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From nappies to night-swimming: The similarities between raising a child and ultra-marathon swimming

Over the last year or so, I’ve had the privilege to talk to a range of audiences about my experiences in ultra-marathon swimming. Often, during the question and answer section that follows the structured part of the talk, I will get asked a question that goes something like: “How have you found ultra-marathon swimming helps you in your job?” The short answer is that it helps in many ways, and I’ve often pondered beyond the specific setting of work the parallels between ultra-endurance sport (generally speaking) and life in a broader sense. But more recently, a new comparison has come to the fore: The similarities between ultra-endurance sport and raising a child.

About six months ago, my wife and I welcomed our first child into the world. You are warned time and time again in the months that lead up to the birth that your life will soon change, but there really is nothing that can truly prepare you for everything you will face as new parents. No sooner is a once sonographer’s image now manifest into the real world beyond the womb, this tiny ball of flesh and vocal chords is now entirely yours to care for and raise. That can be both an exciting and daunting prospect at the same time. I would argue that ultra-marathon swimming has helped to prepare me for the start of this very different expedition. While there are many similarities between what seem to be two very different pursuits at face value, these are the four key parallels between ultra-marathon swimming and raising a child.

A baby and swimming

Raising a baby and ultra-endurance sport aren't so different after all

Firstly, it’s not a sprint. In ultra-marathon swimming, it can take years to build a base of physical and mental stamina. For this reason, completing a channel crossing such as the English Channel is often a multi-year goal with a number of interim goals along the way. You must be persistent and consistent, avoiding short-term bursts of heroism to favour instead the long slog. This frame of mind goes against the grain of a society that tends to indulge short-term thinking and immediate gratification. The same philosophy applies to raising a child. Immediately following the birth of our daughter, I had a long-term clarity that I previously did not. Instead of thinking in years, I started thinking in decades and, beyond that, generations. The micro is important of course, but it is directionless without an overarching macro-level purpose. Think long-term and be patient; you’ll be amazed at what you can achieve with consistency compounded over years.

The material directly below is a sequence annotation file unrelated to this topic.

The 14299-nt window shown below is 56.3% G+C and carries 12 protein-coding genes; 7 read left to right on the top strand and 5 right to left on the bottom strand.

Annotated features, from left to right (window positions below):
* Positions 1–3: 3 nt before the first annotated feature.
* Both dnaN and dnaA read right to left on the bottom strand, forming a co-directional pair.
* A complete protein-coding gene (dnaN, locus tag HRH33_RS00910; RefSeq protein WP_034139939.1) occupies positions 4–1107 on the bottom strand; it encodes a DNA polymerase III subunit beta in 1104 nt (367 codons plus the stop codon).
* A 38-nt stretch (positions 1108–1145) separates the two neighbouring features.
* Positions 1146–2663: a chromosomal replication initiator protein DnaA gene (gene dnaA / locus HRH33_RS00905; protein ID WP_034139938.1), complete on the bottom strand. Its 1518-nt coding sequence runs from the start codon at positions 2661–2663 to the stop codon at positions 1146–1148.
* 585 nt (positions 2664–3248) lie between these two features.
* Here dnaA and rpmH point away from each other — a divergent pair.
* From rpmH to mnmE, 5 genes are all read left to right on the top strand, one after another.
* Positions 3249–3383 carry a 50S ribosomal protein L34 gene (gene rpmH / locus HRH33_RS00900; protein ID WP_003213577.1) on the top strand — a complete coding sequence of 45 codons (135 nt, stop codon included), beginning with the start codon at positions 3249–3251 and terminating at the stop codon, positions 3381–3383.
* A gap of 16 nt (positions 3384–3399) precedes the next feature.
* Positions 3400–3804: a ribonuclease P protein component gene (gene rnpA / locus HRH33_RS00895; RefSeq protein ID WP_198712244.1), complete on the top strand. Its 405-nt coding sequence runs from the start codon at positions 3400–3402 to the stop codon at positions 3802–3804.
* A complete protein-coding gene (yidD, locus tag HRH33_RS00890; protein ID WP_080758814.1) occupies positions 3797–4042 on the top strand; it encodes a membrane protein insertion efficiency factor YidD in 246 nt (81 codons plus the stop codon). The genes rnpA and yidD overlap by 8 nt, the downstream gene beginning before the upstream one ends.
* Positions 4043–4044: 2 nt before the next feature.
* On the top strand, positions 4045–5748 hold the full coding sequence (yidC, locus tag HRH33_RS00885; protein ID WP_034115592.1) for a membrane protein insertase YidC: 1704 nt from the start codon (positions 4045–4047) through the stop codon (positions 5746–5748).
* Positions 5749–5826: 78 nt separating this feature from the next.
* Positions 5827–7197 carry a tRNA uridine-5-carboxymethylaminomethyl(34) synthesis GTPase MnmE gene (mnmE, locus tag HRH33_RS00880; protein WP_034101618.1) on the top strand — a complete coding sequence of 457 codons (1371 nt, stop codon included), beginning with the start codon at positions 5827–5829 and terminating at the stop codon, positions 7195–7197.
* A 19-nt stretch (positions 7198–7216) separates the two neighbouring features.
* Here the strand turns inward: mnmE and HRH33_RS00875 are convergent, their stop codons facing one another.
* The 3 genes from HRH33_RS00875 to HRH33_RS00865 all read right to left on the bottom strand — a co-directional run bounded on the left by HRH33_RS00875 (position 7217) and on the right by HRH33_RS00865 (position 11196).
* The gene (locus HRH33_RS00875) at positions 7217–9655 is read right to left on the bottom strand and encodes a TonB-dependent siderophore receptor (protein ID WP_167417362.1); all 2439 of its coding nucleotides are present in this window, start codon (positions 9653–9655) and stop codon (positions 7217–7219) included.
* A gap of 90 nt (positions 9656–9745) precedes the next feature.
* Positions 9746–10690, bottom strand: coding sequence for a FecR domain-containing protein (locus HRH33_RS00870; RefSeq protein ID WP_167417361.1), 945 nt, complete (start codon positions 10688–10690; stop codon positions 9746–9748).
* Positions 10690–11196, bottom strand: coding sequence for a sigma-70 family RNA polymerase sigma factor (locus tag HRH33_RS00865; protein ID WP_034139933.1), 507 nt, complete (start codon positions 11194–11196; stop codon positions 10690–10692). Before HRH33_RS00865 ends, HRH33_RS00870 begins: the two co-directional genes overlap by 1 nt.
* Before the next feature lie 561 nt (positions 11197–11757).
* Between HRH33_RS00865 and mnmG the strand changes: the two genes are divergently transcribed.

And over that longer time frame, there will be ups and downs, which leads into the next point. Things will not always go according to plan (and that’s okay). In training to swim from Great Barrier Island to Auckland in 2023, I developed a training plan with a beautiful, gradual build which saw me progress from 30 kilometres a week to 100 kilometres a week, holding this for several weeks before commencing a three week taper. The plan was going swimmingly until, well, it wasn’t. I picked up an injury mid-training, which forced me to adapt. I had to go off script. I didn’t expect it, but there was no point wallowing in the moment. If I wanted to achieve my goal, action was necessary. In raising a child, my experience has been that you can have well-laid plans but be prepared to go completely off-script at very short notice. That sleep routine that you thought you had nailed down? Here’s a few days of random night wakes (with screaming included) to keep you on your toes. From what I understand, I’m in for another twenty or so years of randomly interspersed challenges in raising my daughter to keep things interesting. But I’m okay with that because, as ultra-marathon swimming has taught me, you can create the most perfectly developed plan but be ready to draw outside of the square when things don’t play out as expected.